Hemorrhoids. Hemorrhoids are actually varicose veins -- swollen blue or purple veins that form around the anus. These veins may enlarge during pregnancy because extra blood is flowing through them and there is increased pressure on them from the growing uterus. Varicose veins can be itchy and uncomfortable. To relieve them, try sitting in a warm tub or sitz bath. Ask your doctor whether you can use an over-the-counter hemorrhoid ointment.

Leg cramps. You may feel muscles in your legs contract and cramp during the second trimester. This often happens at night. It’s unclear what causes them. To prevent cramps, try to stretch your leg muscles before you go to bed, get regular exercise, eat foods rich in magnesium like beans or whole grains, drink plenty of fluids, get the recommended amount of calcium, and wear comfy shoes. To ease a bout of leg cramps, stretching, ice, heat, or massage may help.

Quickening. By the midpoint of your pregnancy (20 weeks), you will probably have started to feel the first delicate flutters of movement in your abdomen, which is often called "quickening." If you aren't feeling your baby move yet, don't worry. Some women don't experience quickening until their sixth month of pregnancy.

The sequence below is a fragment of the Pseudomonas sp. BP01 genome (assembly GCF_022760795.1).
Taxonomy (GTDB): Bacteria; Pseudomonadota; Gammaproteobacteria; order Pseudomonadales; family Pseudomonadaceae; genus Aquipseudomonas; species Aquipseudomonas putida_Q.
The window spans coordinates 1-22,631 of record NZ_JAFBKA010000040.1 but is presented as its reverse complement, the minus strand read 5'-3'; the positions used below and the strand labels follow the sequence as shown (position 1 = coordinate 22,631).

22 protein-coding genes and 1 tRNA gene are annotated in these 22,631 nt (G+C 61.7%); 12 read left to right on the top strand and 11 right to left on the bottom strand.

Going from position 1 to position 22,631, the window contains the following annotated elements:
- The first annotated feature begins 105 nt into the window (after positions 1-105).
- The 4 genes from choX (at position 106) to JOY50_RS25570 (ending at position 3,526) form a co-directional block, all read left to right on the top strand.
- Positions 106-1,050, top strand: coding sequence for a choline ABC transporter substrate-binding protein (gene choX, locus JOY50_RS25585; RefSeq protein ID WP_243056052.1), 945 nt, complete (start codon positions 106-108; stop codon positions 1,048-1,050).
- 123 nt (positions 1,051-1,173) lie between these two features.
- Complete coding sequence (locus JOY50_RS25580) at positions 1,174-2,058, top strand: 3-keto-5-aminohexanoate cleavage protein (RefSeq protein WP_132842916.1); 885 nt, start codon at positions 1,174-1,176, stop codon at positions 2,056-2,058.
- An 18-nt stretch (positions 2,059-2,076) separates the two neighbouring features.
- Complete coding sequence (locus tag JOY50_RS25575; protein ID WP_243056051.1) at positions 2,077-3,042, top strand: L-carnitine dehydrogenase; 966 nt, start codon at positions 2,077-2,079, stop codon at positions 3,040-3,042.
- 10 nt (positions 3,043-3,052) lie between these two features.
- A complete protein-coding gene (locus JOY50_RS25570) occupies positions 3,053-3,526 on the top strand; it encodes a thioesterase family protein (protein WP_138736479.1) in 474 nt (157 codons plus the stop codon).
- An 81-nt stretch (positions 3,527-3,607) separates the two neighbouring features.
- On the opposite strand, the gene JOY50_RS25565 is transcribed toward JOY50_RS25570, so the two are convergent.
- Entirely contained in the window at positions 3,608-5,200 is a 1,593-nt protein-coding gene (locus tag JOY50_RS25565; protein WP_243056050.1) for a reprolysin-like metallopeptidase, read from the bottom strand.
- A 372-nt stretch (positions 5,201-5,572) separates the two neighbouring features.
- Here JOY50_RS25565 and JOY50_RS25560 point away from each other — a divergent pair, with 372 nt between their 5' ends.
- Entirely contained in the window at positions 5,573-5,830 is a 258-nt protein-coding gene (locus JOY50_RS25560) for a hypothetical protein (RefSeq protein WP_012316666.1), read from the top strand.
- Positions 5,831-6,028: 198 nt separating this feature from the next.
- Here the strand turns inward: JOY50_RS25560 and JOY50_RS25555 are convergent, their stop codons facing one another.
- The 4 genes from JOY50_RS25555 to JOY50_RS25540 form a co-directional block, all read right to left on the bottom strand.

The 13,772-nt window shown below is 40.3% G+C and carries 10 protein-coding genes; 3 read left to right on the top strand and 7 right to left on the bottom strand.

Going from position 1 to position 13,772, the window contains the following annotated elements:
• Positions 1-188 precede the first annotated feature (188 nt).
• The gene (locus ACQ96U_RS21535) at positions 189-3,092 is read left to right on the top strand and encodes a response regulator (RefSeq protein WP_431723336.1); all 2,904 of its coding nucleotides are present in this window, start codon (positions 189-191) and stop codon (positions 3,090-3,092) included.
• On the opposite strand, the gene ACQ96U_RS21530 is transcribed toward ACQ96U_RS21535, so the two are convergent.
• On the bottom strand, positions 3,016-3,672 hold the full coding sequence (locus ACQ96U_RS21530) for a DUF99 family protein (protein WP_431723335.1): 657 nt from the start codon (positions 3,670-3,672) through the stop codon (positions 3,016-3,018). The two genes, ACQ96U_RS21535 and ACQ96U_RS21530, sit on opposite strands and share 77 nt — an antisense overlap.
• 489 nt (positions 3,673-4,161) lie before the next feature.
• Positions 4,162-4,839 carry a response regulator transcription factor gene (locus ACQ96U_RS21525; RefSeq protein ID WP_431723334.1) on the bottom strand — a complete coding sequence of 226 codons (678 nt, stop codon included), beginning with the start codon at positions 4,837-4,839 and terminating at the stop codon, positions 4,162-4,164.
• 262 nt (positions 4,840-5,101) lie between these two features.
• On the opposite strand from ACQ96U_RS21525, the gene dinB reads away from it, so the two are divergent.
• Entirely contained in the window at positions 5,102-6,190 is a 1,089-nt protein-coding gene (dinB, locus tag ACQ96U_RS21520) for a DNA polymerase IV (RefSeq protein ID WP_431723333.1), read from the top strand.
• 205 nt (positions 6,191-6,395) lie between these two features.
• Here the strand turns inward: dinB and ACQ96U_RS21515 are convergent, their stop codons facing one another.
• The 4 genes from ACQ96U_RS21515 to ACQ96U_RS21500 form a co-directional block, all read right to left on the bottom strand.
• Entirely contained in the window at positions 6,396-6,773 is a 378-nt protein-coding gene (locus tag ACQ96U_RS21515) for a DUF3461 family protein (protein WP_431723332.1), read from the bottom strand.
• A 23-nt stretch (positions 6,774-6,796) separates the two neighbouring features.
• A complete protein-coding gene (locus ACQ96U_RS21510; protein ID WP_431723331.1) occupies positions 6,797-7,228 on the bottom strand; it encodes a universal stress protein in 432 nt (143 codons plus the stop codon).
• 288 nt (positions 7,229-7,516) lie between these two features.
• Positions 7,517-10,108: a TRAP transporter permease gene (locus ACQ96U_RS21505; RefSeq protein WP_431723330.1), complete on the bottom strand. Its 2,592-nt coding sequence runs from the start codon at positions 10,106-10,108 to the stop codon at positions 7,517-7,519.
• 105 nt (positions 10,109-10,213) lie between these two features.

Skin changes. Pregnant women often look as though they are "glowing" because changing hormone levels make the skin on the face appear flushed. An increase in the pigment melanin can also lead to brown marks on the face (often called the "mask of pregnancy") and a dark line (linea nigra) down the middle of the abdomen. All of these skin changes should fade after the baby is born. In the meantime, you can use makeup to conceal them. Your skin is also more sensitive to the sun right now, so make sure to wear a broad-spectrum (UVA/UVB protection) sunscreen with an SPF of at least 30 whenever you go outside. Limit your time in the sun, especially between 10 a.m. and 2 p.m., wearing long-sleeved clothes, pants, a broad-brimmed hat, and sunglasses. You may also notice thin, reddish-purple lines on your abdomen, breasts, or thighs. These stretch marks emerge as your skin expands to accommodate your growing belly. Although many creams and lotions claim to prevent or eliminate stretch marks, there is little evidence that they actually do. Using a moisturizer can help soften your skin and reduce itchiness. Most stretch marks should fade on their own after you deliver.